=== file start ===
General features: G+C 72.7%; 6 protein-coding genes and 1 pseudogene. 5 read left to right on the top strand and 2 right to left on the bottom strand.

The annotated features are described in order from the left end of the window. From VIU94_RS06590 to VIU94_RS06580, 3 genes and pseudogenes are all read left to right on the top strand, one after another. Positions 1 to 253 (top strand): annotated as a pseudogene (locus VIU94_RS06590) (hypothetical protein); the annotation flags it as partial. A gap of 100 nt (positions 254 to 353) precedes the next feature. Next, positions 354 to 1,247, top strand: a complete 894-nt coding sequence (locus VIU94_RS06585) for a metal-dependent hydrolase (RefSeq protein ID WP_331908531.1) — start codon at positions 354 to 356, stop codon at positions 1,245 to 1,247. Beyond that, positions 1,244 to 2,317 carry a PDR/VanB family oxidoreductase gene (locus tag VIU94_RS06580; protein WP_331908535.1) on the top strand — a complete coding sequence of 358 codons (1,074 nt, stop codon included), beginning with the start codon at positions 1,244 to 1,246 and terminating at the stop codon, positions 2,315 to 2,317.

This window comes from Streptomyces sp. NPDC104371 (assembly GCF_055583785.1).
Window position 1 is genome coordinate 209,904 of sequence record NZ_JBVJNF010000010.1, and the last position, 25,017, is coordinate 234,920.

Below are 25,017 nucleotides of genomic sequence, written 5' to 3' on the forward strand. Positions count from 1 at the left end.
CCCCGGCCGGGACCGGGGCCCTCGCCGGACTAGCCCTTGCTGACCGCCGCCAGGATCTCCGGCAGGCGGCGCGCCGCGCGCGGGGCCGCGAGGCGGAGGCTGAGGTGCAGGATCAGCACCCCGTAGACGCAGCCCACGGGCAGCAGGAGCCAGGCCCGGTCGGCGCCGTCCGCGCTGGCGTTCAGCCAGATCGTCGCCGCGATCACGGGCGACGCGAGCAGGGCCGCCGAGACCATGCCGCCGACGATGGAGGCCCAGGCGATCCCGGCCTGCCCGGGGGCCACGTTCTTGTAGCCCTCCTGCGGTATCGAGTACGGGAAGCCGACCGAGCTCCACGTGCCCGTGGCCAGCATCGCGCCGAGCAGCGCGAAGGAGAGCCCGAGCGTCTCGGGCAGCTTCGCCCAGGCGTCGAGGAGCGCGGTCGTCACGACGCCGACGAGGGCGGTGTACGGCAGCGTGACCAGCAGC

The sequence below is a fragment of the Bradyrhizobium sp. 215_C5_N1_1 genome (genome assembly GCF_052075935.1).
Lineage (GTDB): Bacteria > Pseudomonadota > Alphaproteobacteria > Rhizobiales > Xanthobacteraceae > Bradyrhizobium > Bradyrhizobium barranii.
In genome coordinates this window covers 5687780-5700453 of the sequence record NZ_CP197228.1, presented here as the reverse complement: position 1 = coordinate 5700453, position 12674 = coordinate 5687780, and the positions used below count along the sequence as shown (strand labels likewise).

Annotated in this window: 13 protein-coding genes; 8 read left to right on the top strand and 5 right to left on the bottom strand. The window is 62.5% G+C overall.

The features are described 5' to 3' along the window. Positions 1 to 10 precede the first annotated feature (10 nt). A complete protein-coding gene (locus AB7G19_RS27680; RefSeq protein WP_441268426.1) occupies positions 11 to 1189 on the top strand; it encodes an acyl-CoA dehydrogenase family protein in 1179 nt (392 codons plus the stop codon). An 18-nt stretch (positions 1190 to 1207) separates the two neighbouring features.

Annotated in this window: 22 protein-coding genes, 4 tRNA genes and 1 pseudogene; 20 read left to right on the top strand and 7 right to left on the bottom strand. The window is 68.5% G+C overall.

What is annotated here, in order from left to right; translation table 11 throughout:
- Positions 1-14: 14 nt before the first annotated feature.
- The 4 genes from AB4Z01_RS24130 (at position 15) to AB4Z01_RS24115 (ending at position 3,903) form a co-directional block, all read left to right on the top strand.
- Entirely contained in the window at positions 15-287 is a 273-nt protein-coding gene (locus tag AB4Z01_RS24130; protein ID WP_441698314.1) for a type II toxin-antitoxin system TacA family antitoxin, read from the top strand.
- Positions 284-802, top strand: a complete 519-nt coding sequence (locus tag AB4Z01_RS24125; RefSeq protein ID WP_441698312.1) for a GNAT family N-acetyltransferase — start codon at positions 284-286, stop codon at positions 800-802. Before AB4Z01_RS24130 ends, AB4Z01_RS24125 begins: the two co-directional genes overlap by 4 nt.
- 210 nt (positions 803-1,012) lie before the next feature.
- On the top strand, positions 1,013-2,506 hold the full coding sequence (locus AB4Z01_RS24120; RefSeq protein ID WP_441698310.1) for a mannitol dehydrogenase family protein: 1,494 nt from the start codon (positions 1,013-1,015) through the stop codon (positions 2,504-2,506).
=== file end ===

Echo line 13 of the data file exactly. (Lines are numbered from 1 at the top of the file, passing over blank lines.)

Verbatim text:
What is annotated here, in order from left to right; translation table 11 throughout: